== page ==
How does Store Back work?
According to P&G's Phil Duncan, the program encourages brand teams and agencies to "start with the store in mind as they evaluate their big ideas, because what we have found is we actually develop better big ideas if we think about the store first and work our way back." Working on the premise that "if it doesn't work in the store, it doesn't work," P&G's own internal brand managers are working with the agencies that represent them to refine the way product campaigns are created. As Andy Murray from Saatchi & Saatchi X notes, "you still start with the idea." But that idea gets tested, either literally or figuratively at the store level, before being considered for a wider rollout on the Internet, mobile, print and TV. Consequently, ideas that can't be properly demonstrated in the retail environment may get left behind, while those that excel in the selling space will be given a more prominent role in mainstream media and marketing channels.
And this is good for DOOH?
Image credit: Robert Couse-Baker
Additionally, as the agencies become more adept at this kind of work, in-store digital media will become a natural part of their repertoire -- again, without us having to wring our hands and explain how great DOOH really is. With first-hand experience and at the demand of major marketers like P&G, they'll be forced to experiment and adapt, or else potentially lose business in their bread-and-butter business areas like TV commercials. Let's face it: big media agencies aren't going to bother with our fickle little networks unless there's a big reason (read: $$$) to do so. P&G and other store-centric brands have deep pockets. They've also shown a willingness to both try out new things in-store and push their agencies around to get them done. Initiatives like Store Back thus offer a compelling reason for big agencies to look at digital signage right now -- maybe even on the customer's dime.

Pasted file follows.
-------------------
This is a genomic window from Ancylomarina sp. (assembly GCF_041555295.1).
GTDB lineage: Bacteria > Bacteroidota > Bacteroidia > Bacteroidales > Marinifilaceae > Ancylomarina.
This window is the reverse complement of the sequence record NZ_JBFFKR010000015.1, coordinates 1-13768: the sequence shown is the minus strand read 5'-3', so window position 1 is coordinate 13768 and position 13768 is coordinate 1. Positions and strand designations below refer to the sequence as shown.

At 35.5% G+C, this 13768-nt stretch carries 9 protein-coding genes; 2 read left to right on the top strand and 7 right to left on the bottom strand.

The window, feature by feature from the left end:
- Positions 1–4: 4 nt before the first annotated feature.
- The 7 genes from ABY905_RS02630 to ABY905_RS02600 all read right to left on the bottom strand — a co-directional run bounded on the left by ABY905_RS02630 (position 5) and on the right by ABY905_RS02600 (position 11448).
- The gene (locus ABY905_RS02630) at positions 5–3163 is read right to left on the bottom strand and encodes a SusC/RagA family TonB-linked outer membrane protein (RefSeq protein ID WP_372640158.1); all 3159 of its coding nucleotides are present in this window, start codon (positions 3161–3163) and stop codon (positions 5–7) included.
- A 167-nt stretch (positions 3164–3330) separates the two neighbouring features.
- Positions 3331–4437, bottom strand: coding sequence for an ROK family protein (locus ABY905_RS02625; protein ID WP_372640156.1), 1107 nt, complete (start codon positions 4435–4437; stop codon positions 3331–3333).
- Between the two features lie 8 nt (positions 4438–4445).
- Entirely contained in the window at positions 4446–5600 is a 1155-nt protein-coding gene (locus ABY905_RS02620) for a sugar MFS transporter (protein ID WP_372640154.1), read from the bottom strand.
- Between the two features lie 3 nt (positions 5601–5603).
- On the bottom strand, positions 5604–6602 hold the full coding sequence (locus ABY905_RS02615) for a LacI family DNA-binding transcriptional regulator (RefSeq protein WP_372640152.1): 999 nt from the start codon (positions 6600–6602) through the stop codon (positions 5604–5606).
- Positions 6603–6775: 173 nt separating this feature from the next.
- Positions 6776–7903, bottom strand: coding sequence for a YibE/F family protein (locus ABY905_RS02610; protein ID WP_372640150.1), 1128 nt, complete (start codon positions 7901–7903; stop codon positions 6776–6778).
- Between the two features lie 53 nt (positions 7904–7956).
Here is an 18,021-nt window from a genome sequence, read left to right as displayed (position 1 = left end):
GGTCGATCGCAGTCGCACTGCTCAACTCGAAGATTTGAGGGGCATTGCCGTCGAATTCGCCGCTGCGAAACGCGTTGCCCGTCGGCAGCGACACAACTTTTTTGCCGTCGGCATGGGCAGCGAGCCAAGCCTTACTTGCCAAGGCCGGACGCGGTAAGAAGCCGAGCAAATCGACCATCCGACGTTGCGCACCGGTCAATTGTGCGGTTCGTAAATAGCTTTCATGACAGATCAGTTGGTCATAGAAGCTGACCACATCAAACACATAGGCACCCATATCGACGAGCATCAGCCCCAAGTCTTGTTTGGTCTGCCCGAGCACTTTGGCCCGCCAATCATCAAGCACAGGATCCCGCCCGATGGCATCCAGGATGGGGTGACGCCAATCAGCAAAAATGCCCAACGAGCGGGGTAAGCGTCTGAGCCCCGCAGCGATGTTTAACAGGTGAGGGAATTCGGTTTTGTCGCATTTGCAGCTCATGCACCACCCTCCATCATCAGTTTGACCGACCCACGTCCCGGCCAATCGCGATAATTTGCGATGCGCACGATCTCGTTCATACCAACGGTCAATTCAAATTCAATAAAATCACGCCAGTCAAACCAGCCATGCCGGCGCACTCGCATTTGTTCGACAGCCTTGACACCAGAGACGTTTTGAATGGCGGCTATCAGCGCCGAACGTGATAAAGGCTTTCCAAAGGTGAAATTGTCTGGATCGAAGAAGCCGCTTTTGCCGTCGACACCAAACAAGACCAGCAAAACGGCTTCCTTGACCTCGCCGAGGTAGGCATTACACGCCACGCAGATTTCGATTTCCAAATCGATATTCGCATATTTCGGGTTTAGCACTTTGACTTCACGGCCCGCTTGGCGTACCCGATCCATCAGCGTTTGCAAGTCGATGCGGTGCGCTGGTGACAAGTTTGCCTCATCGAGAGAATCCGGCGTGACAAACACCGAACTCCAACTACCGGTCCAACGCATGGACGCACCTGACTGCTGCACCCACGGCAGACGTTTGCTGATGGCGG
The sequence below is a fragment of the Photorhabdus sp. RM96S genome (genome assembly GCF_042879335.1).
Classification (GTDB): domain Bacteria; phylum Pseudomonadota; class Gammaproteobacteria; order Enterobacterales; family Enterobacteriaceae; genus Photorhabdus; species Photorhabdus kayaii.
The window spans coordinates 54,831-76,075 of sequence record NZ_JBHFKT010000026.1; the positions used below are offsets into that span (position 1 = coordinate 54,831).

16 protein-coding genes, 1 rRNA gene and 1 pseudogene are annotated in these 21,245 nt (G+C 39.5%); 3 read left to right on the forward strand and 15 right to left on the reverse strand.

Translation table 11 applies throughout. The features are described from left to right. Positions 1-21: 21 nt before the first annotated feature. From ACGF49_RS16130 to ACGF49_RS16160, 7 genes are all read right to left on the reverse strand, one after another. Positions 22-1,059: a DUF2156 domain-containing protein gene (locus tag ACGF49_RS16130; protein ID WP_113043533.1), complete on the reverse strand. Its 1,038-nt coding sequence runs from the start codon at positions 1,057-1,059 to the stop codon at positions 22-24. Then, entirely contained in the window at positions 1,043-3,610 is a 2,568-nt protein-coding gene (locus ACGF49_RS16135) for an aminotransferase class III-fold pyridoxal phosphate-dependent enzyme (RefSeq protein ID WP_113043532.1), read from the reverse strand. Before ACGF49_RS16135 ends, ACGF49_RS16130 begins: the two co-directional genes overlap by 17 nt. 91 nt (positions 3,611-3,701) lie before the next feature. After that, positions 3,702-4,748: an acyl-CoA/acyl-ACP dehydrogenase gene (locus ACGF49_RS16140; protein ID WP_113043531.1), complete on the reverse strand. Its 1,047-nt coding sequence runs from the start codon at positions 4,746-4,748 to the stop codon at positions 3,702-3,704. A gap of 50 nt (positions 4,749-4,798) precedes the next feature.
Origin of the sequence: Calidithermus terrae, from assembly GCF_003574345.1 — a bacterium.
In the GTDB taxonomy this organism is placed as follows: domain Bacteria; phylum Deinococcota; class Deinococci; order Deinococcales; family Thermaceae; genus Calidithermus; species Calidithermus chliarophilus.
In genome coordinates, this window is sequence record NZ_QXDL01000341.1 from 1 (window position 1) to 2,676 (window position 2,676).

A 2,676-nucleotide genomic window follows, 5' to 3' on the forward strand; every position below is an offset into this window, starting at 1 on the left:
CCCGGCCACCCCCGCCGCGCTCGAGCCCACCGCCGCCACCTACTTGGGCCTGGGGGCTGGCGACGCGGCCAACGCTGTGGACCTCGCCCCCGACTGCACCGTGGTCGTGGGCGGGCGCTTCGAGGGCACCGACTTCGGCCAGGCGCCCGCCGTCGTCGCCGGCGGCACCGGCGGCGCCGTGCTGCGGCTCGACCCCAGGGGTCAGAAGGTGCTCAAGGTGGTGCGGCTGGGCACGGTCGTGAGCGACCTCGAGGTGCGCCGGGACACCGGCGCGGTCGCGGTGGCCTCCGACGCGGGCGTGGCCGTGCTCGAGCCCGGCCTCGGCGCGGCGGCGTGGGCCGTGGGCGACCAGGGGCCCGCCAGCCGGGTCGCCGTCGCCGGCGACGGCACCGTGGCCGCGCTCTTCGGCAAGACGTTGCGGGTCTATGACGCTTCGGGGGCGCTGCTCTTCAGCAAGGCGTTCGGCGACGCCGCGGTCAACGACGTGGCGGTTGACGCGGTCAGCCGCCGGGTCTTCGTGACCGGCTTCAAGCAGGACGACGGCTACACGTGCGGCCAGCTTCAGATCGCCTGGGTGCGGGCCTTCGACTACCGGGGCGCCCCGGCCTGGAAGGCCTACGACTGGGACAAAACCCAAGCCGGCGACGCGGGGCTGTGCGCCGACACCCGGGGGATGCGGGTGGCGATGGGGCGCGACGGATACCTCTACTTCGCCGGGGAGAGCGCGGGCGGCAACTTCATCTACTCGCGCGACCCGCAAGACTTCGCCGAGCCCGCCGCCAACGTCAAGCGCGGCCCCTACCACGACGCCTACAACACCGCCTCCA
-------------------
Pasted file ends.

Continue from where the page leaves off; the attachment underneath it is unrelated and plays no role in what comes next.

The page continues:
Can we speed things along?
I doubt it. Don't get me wrong -- I'd love to help push agencies in the right direction. But if P&G is only just starting this program and other marketers haven't even embraced it yet, there's little hope that our ragtag band of misfits has any hope of changing things. And the very sparse attendance of agencies at events like DSE's Content Day indicates that they're not (yet) really interested in the educational expertise and advice that we have to offer. Expect this to change as Store Back and similar programs become the norm (if they do), but it seems unlikely that we can do anything to hurry this along.
Wait, so we can't do anything?
Well, I've come to the conclusion that it's a waste of time to go after the Madison Avenue clan. If they have a client that wants or needs to do some digital signage work, they'll call us. But trying to push them into more complex, less lucrative digital signage work from the bottom up seems implausible right now.
Where we can make some potential headway is with digital agencies who are already doing digital out-of-home-esque things. Twitter, Foursquare, social networks and viral video are being adopted as legitimate techniques by large, respectable digital agencies working for large, respectable clients. The unique properties and capabilities of digital signs offer a lot of synergistic opportunities with those channels. If you're planning to lobby an agency, I'd focus on one of these guys first. You'll at least be speaking (approximately) the same language.
P&G's earlier work on the "First Moment of Truth" added much-needed legitimacy to the marketing at-retail argument. Do you think Store Back will have the same effect? Will it be more or less important? Leave a comment below and let us know.